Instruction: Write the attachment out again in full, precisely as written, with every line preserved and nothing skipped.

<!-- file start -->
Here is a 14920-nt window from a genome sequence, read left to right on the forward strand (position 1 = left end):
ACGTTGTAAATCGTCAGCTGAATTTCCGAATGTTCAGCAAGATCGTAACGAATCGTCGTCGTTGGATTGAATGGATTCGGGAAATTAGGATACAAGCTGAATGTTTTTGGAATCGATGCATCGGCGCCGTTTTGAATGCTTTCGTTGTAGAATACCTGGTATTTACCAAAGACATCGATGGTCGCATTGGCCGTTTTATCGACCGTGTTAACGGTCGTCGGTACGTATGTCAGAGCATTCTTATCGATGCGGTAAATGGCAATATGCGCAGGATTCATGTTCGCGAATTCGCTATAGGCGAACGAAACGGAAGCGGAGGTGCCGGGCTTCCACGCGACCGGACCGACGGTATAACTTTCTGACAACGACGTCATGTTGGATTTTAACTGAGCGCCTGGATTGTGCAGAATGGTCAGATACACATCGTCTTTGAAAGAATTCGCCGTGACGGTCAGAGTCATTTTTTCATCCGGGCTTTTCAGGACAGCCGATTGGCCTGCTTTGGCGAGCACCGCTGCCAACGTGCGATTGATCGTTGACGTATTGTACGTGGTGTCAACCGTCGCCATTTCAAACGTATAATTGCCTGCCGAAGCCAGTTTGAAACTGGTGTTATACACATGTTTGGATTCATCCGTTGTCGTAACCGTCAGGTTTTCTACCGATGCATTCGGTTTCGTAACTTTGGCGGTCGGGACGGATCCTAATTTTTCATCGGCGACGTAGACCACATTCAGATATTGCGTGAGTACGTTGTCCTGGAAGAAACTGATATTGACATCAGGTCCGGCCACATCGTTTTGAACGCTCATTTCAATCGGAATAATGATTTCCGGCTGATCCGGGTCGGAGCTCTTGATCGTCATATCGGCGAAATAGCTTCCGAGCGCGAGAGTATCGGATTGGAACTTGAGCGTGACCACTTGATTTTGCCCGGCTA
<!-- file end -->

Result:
Here is a 14920-nt window from a genome sequence, read left to right on the forward strand (position 1 = left end):
ACGTTGTAAATCGTCAGCTGAATTTCCGAATGTTCAGCAAGATCGTAACGAATCGTCGTCGTTGGATTGAATGGATTCGGGAAATTAGGATACAAGCTGAATGTTTTTGGAATCGATGCATCGGCGCCGTTTTGAATGCTTTCGTTGTAGAATACCTGGTATTTACCAAAGACATCGATGGTCGCATTGGCCGTTTTATCGACCGTGTTAACGGTCGTCGGTACGTATGTCAGAGCATTCTTATCGATGCGGTAAATGGCAATATGCGCAGGATTCATGTTCGCGAATTCGCTATAGGCGAACGAAACGGAAGCGGAGGTGCCGGGCTTCCACGCGACCGGACCGACGGTATAACTTTCTGACAACGACGTCATGTTGGATTTTAACTGAGCGCCTGGATTGTGCAGAATGGTCAGATACACATCGTCTTTGAAAGAATTCGCCGTGACGGTCAGAGTCATTTTTTCATCCGGGCTTTTCAGGACAGCCGATTGGCCTGCTTTGGCGAGCACCGCTGCCAACGTGCGATTGATCGTTGACGTATTGTACGTGGTGTCAACCGTCGCCATTTCAAACGTATAATTGCCTGCCGAAGCCAGTTTGAAACTGGTGTTATACACATGTTTGGATTCATCCGTTGTCGTAACCGTCAGGTTTTCTACCGATGCATTCGGTTTCGTAACTTTGGCGGTCGGGACGGATCCTAATTTTTCATCGGCGACGTAGACCACATTCAGATATTGCGTGAGTACGTTGTCCTGGAAGAAACTGATATTGACATCAGGTCCGGCCACATCGTTTTGAACGCTCATTTCAATCGGAATAATGATTTCCGGCTGATCCGGGTCGGAGCTCTTGATCGTCATATCGGCGAAATAGCTTCCGAGCGCGAGAGTATCGGATTGGAACTTGAGCGTGACCACTTGATTTTGCCCGGCTA